You can watch video interviews of Orr done with Detroit television stations and newspapers, national broadcast networks and national financial media like Reuters, the Wall Street Journal and the Financial Times. This media rush began before Orr dropped his Proposal to Creditors on June 14th. I was astonished at the time that Orr had pre-packaged and distributed how he wanted creditors treated. This step usually happens much later in a bankruptcy process. Although Orr claimed that he wanted to use his proposal as a template for negotiations with creditors he held no meetings with retirees, unions or bondholders other than marching these groups into city auditoriums and presenting Powerpoint presentations. Everyone of these groups say that Orr did not hold “good faith” negotiations; a requirement to be accepted into Chapter 9 bankruptcy.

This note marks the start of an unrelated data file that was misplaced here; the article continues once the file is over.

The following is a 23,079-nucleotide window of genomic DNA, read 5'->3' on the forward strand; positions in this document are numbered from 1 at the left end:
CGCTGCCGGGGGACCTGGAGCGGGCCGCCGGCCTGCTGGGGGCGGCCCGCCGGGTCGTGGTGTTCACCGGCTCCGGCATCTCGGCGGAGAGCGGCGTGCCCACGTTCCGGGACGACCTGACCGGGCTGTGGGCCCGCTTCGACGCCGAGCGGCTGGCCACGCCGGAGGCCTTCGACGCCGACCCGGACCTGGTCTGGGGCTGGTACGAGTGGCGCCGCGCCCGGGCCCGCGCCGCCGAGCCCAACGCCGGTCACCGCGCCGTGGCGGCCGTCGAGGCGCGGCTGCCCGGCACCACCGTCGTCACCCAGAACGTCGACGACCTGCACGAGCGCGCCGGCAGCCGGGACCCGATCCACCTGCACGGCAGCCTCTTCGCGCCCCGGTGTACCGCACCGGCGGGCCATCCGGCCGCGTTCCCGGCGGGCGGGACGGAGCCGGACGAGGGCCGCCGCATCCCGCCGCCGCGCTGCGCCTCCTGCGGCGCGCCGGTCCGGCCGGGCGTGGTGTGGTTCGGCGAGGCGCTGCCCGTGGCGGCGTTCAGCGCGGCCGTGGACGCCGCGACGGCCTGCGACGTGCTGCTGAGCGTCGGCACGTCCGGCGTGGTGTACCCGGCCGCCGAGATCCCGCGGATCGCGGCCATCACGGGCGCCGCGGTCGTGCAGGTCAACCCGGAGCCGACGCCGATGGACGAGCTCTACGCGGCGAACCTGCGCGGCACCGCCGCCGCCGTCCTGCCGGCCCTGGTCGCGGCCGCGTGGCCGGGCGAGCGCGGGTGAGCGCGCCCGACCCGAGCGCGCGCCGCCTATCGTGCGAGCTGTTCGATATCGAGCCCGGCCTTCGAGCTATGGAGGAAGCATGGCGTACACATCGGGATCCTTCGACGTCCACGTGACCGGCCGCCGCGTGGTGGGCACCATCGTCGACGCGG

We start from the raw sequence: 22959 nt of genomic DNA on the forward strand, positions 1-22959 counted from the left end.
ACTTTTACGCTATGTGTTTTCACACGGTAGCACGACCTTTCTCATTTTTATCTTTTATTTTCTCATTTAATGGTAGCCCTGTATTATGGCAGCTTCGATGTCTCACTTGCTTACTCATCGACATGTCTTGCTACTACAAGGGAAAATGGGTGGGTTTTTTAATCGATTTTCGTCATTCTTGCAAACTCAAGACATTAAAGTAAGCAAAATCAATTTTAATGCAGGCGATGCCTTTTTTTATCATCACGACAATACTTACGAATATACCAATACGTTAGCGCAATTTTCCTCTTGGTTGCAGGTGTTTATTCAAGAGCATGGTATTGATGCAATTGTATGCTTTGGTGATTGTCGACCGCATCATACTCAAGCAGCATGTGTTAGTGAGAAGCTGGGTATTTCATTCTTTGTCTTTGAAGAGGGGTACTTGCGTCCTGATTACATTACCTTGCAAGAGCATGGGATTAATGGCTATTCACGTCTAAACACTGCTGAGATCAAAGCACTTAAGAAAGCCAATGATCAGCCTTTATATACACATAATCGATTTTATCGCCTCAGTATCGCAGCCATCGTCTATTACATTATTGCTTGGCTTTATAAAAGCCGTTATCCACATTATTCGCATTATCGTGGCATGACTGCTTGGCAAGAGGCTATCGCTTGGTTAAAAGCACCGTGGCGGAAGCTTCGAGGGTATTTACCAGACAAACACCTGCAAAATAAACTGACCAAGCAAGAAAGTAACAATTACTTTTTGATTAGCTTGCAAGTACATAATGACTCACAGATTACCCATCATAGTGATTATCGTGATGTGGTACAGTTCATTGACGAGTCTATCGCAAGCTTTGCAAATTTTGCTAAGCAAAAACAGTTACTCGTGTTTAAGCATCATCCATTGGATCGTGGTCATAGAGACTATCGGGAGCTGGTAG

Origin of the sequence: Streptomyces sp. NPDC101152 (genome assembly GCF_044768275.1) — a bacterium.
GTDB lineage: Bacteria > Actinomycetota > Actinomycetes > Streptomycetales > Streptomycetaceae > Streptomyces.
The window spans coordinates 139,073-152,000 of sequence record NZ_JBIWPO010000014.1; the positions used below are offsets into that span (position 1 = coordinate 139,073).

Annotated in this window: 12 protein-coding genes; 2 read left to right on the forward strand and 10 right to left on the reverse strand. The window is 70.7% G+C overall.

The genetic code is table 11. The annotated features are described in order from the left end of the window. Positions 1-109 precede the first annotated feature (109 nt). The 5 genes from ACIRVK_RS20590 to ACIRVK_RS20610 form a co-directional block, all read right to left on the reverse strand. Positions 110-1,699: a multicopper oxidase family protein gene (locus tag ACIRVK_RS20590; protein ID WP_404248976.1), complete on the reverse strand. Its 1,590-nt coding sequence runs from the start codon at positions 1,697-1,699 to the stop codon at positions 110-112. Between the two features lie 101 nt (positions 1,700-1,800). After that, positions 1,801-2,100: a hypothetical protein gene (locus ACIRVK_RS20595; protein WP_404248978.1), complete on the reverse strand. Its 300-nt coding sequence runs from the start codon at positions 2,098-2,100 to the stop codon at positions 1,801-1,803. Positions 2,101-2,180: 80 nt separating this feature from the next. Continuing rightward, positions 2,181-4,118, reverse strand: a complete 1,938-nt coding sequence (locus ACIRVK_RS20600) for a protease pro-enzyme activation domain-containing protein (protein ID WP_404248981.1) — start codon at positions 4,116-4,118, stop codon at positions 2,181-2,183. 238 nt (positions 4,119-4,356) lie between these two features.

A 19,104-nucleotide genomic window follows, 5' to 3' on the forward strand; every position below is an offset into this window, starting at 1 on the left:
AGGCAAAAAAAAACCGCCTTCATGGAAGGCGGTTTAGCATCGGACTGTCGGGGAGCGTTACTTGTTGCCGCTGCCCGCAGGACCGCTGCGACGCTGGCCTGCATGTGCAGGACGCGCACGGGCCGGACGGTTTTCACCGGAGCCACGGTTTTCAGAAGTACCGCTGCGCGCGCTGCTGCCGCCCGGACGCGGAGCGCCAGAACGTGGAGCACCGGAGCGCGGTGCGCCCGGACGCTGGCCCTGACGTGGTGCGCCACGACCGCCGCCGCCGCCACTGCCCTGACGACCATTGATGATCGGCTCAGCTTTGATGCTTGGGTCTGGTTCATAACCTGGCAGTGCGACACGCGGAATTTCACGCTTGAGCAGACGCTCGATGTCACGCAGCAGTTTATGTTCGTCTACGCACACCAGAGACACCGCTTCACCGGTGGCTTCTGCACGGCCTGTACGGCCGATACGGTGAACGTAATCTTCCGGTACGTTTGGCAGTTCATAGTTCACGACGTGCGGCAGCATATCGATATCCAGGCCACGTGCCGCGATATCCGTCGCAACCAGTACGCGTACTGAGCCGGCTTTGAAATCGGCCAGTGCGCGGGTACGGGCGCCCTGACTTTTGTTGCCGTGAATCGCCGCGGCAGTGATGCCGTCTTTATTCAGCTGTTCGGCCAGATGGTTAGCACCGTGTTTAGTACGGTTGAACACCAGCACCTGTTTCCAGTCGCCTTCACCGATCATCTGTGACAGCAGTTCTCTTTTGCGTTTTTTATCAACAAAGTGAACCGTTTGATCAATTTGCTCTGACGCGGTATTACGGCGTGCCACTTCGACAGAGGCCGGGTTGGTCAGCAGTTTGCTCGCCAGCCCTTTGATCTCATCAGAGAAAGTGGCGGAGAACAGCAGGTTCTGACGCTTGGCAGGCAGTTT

The real history of public pensions in bankruptcy

There appears to be a frenzy of comments lately that public retirees receive excessive pensions in the current economy and that they need to be reduced. Many in the media have taken a brief look at Detroit and decided that costly pensions were the cause of the city’s bankruptcy. Nothing could be farther from the truth. Detroit pays a relatively modest median pension of $19,000 a year to general government retirees and $30,000 to police and fire retirees. Detroit’s pension system was funded at 82 percent in 2011 (and at 99 percent for its police and fire retirement system). That is higher than the national median of 74 percent. But public benefits make easy targets for critics. Let’s take a tour of pensions in bankruptcy through the years.

Attorneys Kenneth E. Noble and Kevin M. Baum describe Prichard, Alabama: